Language is a means of human communication whether verbally or nonverbally. In everyday life we use language to express our thoughts, feelings ,attitudes,etc.A great amount of social interactions takes place every day over the telephone ,by online chats, face –to face interaction or at workplaces .We use language of different forms for different functions as in to inform, question , and sometimes to strengthen social relationships or just to keep the social wheels turning smoothly. Moreover, understanding one's own language and even other cultures’ language is important to arrive at a successful and effective communication with others . The study of language can be undertaken in various ways .Semantics and pragmatics are two branches of linguistics which are concerned with the study of meaning.
Translation was founded a hundred of years ago because the importance of communicating and understanding other people with different languages. Translation is a bridge that fills the gaps between two languages and cultures. Moreover, “it is a communicative process which transfers the message of a source language text to a target language” (algaz, 2015, p.183). It is not only conveying the meaning from the one language to another language, but also transferring the culture and tradition of the community. Lefevere (2003, p.2) describe the translation as "channel opened" and it can influence on the target culture by the foreign culture. It cannot be denied that translation has a pivotal role in communicating and sharing culture. Ideology and
If you talk to a man in a language he understands, that goes to his head. If you talk to him in his own language that goes to his heart.” ‒ Nelson Mandela. Since the 1960’s learning a second language has decreased by 30 percent in today’s society. People who wish to learn an additional language often do so to communicate with people who reside in different countries. With an increase in today’s globalization, it is forcing companies throughout the world to break the language barrier. However, with the advancement of technology, numerous citizens find it unnecessary to learn another language, as a translation is at the tip of their fingers. The methods of learning a foreign language can differentiate between people. Nevertheless it has been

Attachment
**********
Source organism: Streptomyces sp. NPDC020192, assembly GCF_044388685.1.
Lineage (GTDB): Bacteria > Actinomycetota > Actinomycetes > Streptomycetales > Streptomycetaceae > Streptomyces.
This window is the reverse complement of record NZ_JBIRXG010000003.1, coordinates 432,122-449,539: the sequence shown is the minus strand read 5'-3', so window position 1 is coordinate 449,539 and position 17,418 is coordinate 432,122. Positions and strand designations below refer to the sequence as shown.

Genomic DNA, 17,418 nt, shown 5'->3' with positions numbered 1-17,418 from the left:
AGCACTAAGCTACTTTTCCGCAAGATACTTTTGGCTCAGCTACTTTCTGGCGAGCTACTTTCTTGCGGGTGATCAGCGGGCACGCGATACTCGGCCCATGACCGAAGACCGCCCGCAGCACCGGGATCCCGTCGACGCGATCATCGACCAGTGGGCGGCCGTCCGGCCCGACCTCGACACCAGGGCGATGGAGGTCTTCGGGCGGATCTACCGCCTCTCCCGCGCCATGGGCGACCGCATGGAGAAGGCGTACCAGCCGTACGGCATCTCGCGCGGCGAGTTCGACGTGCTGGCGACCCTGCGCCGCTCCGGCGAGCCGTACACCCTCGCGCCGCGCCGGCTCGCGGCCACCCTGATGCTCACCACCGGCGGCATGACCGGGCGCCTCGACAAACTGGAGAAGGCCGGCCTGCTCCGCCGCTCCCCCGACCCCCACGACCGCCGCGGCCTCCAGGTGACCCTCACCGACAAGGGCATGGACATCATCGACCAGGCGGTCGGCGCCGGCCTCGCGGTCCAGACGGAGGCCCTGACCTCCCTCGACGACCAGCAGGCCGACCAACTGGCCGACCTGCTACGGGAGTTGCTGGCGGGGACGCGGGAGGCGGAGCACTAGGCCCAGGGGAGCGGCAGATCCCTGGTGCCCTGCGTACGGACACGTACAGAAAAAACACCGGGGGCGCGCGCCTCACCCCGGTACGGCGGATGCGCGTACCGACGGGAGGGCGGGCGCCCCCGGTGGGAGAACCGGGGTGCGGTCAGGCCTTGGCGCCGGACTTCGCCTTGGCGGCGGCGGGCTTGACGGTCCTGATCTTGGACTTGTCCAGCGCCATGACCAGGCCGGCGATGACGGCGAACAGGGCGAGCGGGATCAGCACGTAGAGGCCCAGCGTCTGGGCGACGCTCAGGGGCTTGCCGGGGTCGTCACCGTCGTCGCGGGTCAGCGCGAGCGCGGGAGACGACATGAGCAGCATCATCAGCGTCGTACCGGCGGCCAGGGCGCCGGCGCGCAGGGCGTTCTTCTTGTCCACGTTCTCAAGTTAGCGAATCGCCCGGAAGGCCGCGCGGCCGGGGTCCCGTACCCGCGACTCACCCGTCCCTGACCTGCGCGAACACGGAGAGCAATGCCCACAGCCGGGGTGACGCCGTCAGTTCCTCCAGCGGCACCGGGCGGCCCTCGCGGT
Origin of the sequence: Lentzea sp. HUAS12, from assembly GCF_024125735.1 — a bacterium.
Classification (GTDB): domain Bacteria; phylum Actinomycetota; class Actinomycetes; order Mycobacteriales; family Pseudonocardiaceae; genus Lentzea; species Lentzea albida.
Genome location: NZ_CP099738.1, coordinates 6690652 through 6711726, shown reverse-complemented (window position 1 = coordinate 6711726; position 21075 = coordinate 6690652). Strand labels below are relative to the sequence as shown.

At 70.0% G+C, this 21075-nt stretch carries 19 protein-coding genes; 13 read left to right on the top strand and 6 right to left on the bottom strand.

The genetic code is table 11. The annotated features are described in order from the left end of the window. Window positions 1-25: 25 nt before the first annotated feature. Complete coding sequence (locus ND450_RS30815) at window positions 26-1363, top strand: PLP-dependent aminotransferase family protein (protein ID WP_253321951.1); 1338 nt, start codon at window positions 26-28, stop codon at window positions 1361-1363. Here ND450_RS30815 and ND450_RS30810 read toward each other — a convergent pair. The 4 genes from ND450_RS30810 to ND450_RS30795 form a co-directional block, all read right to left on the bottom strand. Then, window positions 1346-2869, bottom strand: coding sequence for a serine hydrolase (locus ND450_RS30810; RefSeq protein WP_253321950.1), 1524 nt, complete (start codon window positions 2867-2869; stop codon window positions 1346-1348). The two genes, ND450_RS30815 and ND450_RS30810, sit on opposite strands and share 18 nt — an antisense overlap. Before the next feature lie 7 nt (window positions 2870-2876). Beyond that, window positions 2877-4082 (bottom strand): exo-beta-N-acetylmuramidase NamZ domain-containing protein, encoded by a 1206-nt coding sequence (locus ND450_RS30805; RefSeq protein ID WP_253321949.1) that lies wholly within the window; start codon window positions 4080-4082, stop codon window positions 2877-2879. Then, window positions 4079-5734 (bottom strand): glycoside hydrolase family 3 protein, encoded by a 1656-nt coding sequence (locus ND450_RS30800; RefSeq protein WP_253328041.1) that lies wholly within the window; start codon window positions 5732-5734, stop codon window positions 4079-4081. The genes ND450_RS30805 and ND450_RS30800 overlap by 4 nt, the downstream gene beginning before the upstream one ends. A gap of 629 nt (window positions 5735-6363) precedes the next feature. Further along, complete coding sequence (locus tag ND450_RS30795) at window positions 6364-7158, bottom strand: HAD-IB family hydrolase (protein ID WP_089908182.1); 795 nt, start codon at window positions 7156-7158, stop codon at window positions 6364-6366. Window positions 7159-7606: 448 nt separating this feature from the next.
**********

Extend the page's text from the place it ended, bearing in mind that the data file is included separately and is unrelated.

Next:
Nowadays, translation and interpretation are professions that are on the rise; this is due to globalization and more especially with the inception of Internet in our daily life. Because of this, there is currently an increasing demand for information and knowledge waiting to be translated into several languages, so the need for translators and interpreters eventually increased and is expected to continue growing in the coming years as people from all corners of the globe are more intertwined as never before. In few words, translation and interpretation in the present time is a big deal. So in order to monitor and assess the need for translators and interpreters, I decided to replicate the results of Lynne Bowker´s article “What Does It Take to Work in the Translation Profession